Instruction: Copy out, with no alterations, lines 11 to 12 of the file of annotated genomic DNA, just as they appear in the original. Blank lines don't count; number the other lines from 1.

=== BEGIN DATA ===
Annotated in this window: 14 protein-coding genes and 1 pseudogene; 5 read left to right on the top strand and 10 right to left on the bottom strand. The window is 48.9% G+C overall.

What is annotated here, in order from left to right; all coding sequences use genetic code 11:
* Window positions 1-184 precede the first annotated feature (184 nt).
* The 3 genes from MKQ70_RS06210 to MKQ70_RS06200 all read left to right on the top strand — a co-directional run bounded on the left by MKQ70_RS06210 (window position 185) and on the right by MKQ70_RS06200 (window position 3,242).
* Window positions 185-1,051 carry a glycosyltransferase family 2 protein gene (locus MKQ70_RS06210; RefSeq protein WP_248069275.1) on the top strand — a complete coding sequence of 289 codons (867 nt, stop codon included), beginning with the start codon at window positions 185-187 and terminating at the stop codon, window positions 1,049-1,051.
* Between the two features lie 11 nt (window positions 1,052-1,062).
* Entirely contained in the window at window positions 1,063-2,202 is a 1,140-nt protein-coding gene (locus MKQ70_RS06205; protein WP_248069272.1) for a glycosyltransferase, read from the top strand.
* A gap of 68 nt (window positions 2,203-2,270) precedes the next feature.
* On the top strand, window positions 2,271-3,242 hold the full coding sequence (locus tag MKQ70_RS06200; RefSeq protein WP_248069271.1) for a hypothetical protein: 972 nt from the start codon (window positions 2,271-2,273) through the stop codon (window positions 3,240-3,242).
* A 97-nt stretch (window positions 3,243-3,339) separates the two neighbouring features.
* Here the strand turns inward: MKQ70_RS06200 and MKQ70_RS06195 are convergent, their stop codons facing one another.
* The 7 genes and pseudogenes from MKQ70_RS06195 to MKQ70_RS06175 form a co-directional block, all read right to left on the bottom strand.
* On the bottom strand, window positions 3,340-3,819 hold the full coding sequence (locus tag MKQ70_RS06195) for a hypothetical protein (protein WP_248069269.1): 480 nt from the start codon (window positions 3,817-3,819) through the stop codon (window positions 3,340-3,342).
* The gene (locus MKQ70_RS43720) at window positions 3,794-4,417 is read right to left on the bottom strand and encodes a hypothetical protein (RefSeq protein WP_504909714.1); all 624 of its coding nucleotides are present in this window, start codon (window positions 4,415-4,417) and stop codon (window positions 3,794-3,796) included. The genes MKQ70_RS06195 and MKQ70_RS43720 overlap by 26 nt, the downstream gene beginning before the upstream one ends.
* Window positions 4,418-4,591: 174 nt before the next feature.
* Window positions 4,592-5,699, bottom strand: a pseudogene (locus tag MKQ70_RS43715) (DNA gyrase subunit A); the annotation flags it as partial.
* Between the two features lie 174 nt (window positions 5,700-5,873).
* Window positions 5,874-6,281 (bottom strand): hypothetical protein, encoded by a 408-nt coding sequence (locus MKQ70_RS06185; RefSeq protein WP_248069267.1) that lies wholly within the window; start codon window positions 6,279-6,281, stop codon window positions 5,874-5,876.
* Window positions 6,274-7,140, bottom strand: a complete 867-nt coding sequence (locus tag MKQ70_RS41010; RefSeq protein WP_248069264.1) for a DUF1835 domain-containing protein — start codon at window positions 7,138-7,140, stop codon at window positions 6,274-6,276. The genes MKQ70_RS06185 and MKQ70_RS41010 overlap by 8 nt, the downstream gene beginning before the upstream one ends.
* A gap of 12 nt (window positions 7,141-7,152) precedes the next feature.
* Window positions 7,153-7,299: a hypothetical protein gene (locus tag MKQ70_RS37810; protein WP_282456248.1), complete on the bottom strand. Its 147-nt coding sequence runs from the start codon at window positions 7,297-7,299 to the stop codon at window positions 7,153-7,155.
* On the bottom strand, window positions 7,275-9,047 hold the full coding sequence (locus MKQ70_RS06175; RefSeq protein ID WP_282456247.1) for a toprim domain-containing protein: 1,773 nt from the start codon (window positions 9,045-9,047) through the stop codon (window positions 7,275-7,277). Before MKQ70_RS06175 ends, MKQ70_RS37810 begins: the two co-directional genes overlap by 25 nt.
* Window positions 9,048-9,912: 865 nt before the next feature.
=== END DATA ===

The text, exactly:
* Here the strand turns inward: MKQ70_RS06200 and MKQ70_RS06195 are convergent, their stop codons facing one another.
* The 7 genes and pseudogenes from MKQ70_RS06195 to MKQ70_RS06175 form a co-directional block, all read right to left on the bottom strand.